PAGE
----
I’m a Baptist living in a state with millions of Christians of all denominations. A 2010 study showed that more Muslims lived in Texas than any other state. The numbers of Jews, Hindus, and Buddhists living here are also among the highest in the nation.
Texas is, in fact, one of the most culturally and religiously diverse states in the nation. A big reason for this great diversity is that the Texas and U.S. Constitutions protect religious freedom for everyone, regardless of their faith. Religious freedom is a fundamental right for everyone in America.
I’m proud of all of this. But I’m disturbed when people argue that the law should permit individuals or businesses to claim religious freedom as an excuse to discriminate against others.
We saw this play out recently with the unfortunate repeal of the Houston Equal Rights Ordinance, but we’re also hearing the same arguments in support of new laws that would allow individuals, businesses, and even government officials to use religion to discriminate.
That’s wrong and counter to everything I believe as a Christian, American, and Texan.
Supporters of such legislation like to point to shop owners who don’t want to serve people they personally object to for religious reasons.
But that trivializes what’s at stake here. What we’re really talking about is allowing people to be fired from their jobs, evicted from their homes, and denied public services simply because who they are or whom they love offends someone else’s personal religious beliefs.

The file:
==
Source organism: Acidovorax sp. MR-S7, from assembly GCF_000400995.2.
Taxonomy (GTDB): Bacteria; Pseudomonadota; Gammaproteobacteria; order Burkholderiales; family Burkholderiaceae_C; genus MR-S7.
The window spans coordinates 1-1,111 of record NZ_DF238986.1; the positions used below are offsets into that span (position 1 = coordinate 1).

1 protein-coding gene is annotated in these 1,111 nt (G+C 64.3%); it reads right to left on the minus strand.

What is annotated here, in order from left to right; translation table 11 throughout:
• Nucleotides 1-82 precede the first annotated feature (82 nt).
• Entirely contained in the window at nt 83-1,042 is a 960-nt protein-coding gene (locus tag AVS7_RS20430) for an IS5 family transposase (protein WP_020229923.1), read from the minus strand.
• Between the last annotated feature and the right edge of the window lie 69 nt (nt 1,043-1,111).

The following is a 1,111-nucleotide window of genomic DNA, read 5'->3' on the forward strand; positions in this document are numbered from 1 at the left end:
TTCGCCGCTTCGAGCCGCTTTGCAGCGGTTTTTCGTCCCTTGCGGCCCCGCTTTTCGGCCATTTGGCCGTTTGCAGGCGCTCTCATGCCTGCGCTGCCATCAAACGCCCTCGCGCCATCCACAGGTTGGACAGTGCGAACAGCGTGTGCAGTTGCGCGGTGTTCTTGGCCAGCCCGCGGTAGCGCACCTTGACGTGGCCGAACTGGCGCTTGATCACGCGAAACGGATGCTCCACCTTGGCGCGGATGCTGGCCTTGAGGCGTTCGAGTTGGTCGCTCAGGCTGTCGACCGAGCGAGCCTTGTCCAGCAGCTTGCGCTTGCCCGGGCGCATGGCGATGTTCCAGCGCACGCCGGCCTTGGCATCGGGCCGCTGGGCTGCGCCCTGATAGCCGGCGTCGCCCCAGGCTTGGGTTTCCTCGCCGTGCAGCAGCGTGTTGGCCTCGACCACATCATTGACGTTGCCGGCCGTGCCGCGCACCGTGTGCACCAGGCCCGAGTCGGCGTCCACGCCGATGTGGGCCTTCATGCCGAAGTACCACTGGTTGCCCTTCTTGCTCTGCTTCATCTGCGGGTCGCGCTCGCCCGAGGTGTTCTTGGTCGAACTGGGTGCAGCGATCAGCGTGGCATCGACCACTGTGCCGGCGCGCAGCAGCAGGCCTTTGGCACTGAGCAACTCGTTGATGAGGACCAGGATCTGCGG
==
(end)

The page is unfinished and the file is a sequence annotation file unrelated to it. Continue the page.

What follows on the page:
That’s not standing up for religious freedom. That’s excusing and even condoning discrimination.
We hear arguments in favor of religious objections mostly when anti-discrimination laws protect our lesbian, gay, bisexual, and transgender neighbors. Discrimination against anyone is wrong. Period. But don’t be fooled into thinking that LGBT people will be the only targets if our laws allow the use of religion to discriminate. We know only too well how religion can be misused for such bad works.
After all, folks have relied on the Bible to justify some pretty horrible things in our nation’s history. Slaveholders, for example, asked who could question the Word of God when the Bible said, “slaves, obey your earthly masters with fear and trembling” (Ephesians 6:5).
Most Americans today realize such arguments are a shameful part of our history. But now confusing religious freedom with a right to discriminate could drag us back toward those days.
For example, we know that some extreme religious movements preach white supremacy and anti-Semitism. Should people who have those beliefs be able to fire or deny services to someone simply because they’re African-American or Jewish? Most of us surely would say no. But imagine the problems created when the law opens the door to using religion as an excuse to discriminate against anyone. Where do you draw the line? Which discrimination is allowed, and which isn’t?
The problem is even clearer when it involves government. If public officials can refuse to grant marriage licenses to same-sex couples for religious reasons, then don’t be surprised when some object to granting licenses to people who have been previously divorced.
Opening the door to using religion as a license to discriminate would call into question numerous state and federal laws that bar discrimination based on characteristics like sex and even religion itself. If an employer believes women working outside the home is sinful, should he be permitted to fire or refuse to hire them? What about workers who belong to a different religion?
That’s not the kind of Texas I want, and laws that would open the door to these dangers are reckless and wrong.
Moreover, if the issue here really is protecting religious freedom, new laws are simply unnecessary. The Religious Freedom Restoration Act, passed by the Legislature in 1999, successfully balances the right to religious liberty with the right to be free from unfair discrimination.
Texas must and already does protect the right of individuals to live their personal lives according to their religious beliefs. But allowing people to use religion to refuse to obey laws that protect everyone from harm would put an individual’s religious beliefs ahead of the common good.